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Our World Hardcover – October 1, 2007

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Product Details

  • Hardcover: 96 pages
  • Publisher: Beacon Press; First Edition edition (October 1, 2007)
  • Language: English
  • ISBN-10: 0807068802
  • ISBN-13: 978-0807068809
  • Product Dimensions: 9.5 x 0.6 x 8.3 inches
  • Shipping Weight: 1.3 pounds (View shipping rates and policies)
  • Average Customer Review: 4.8 out of 5 stars  See all reviews (6 customer reviews)
  • Amazon Best Sellers Rank: #596,666 in Books (See Top 100 in Books)

Editorial Reviews


"The photographs Oliver has chosen reflect Cook’s intuitive relationship with her subjects (even inanimate objects). The little girl on the stoop in New York City looks directly at the photographer, as does a kindly Robert Motherwell and a fierce, almost intimidating Walker Evans. Even though most of the photographs are dominated by a central person or object, there is a lot to look at in the margins, all part of the story. The stance of her subjects—reading a book, looking through a telescope—is always distinctive, creating the mood of the entire composition. The two photos of Oliver could have been taken only by someone who knew the subject well."—Susan Salter Reynolds, L. A. Times, January 6, 2007

"Cook was evidently an accomplished printer as well as a photographer and the images have been beautifully reproduced…In a photo which Cook took of Jean Cocteau dining in Venice in May 1954—one of her several fine portraits of celebrities—we glimpse the photographer silhouetted in an oval mirror on the wall behind the French poet. Her own face is hidden by her upheld camera but we sense that she controls the composition. In this selection of Cook’s work, so admirable in intention, she herself remains something of a shadow in a mirror. But perhaps, given her honesty of eye, we come to know her best by seeing the world as it once appeared through the discretion of her lens."—Eric Ormsby, The New York Sun (December 5, 2007)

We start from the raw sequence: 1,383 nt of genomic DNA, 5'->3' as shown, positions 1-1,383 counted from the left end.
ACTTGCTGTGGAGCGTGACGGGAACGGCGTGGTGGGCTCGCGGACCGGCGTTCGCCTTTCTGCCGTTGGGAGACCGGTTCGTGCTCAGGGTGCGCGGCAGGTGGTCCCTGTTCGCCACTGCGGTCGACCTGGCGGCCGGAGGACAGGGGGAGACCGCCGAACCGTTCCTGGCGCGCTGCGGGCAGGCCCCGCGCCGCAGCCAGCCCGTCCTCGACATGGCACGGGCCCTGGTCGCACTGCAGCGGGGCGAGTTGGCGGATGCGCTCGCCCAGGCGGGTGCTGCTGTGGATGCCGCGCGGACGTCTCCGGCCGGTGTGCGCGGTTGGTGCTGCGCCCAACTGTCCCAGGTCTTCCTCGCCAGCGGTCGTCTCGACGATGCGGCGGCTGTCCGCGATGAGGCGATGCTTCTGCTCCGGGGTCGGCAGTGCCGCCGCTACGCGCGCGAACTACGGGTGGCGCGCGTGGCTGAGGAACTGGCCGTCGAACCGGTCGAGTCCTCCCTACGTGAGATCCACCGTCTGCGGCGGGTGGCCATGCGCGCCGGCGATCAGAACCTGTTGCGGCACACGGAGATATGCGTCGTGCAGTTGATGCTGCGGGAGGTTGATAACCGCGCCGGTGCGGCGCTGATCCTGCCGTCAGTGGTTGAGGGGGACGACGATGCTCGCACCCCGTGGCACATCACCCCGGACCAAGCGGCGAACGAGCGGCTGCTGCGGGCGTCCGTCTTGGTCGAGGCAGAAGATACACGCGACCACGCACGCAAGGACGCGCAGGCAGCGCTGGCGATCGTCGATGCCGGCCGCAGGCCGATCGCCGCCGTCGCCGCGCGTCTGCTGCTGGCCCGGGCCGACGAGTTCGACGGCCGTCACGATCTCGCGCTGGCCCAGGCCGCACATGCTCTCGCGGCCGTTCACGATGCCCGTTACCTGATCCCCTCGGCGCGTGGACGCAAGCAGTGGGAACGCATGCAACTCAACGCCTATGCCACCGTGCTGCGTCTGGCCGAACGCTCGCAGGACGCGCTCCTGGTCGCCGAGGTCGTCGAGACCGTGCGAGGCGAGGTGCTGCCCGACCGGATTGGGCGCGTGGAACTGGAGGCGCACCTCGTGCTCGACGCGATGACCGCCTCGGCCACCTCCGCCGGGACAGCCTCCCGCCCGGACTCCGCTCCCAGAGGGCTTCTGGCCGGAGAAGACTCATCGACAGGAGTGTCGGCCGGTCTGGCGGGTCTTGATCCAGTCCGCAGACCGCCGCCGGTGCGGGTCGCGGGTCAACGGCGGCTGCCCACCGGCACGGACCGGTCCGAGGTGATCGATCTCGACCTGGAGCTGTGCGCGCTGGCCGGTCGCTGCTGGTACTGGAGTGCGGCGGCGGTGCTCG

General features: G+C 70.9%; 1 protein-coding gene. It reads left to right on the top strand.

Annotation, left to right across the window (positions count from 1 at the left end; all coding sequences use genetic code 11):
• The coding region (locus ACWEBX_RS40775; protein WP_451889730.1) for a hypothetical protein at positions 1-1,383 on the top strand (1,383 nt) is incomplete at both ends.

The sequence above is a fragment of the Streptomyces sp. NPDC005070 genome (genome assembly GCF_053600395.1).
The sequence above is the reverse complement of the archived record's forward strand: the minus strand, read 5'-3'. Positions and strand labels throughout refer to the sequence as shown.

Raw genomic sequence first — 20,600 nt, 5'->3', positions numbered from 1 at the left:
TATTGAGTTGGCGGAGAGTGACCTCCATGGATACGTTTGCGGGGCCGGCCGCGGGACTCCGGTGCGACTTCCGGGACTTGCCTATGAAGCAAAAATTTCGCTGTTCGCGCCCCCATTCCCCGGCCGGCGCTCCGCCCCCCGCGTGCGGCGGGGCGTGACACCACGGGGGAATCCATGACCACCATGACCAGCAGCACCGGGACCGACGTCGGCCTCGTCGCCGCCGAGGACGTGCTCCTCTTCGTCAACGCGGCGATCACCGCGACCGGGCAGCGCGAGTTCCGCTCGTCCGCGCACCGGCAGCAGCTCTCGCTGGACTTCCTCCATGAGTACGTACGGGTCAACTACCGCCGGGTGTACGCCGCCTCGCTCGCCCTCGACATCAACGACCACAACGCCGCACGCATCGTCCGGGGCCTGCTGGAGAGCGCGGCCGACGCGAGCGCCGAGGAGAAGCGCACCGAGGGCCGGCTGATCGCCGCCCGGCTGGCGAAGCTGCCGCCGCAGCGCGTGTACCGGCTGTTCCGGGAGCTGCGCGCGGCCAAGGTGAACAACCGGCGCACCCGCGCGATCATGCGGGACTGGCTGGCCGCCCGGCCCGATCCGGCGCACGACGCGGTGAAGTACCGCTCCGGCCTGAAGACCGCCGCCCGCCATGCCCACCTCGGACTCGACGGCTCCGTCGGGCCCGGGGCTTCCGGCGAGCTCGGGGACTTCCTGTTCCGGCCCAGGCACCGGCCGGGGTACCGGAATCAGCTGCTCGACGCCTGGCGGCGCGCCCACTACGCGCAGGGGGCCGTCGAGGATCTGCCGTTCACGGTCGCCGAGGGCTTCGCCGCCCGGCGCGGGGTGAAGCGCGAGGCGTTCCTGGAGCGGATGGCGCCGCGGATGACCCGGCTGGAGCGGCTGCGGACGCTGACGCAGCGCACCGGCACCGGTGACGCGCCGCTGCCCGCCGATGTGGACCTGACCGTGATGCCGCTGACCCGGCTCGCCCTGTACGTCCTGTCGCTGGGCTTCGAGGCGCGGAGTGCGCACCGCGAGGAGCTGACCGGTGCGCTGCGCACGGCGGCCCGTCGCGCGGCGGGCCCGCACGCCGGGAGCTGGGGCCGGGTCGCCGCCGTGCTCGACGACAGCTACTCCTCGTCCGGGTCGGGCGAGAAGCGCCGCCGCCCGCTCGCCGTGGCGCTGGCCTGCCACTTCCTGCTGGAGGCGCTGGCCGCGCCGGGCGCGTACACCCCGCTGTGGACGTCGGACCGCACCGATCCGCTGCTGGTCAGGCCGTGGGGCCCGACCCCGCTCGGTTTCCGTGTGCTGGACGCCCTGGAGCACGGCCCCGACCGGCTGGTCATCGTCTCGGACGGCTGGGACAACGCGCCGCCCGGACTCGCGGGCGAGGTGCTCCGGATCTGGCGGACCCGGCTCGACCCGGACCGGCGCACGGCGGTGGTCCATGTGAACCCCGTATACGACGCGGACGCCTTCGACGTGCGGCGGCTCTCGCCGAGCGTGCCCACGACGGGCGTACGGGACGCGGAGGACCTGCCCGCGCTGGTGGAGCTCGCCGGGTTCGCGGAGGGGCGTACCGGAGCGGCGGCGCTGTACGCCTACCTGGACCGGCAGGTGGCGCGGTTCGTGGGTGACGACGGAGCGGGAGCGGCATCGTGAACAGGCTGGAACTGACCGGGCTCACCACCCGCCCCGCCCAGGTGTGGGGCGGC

"Mary Oliver. In a region that has produced most of the nation's poet laureates, it is risky to single out one fragile 71-year-old bard of Provincetown. But Mary Oliver, who won the Pulitzer Prize in poetry in 1983, is my choice for her joyous, accessible, intimate observations of the natural world. Her Wild Geese has become so popular it now graces posters in dorm rooms across the land. But don't hold that against her. Read almost anything in New and Selected Poems. She teaches us the profound act of paying attention—a living wonder that makes it possible to appreciate all the others."—Renée Loth, Boston Globe

About the Author

Mary Oliver is one of the most celebrated and best-selling poets in America. Her books include Red Bird; Our World; Thirst; Blue Iris; New and Selected Poems, Volume One; and New and Selected Poems, Volume Two. She has also published five books of prose, including Rules for the Dance and, most recently, Long Life. She lives in Provincetown, Massachusetts.

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Customer Reviews

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Most Helpful Customer Reviews

76 of 77 people found the following review helpful By Julie Jordan Scott on October 18, 2007
Format: Hardcover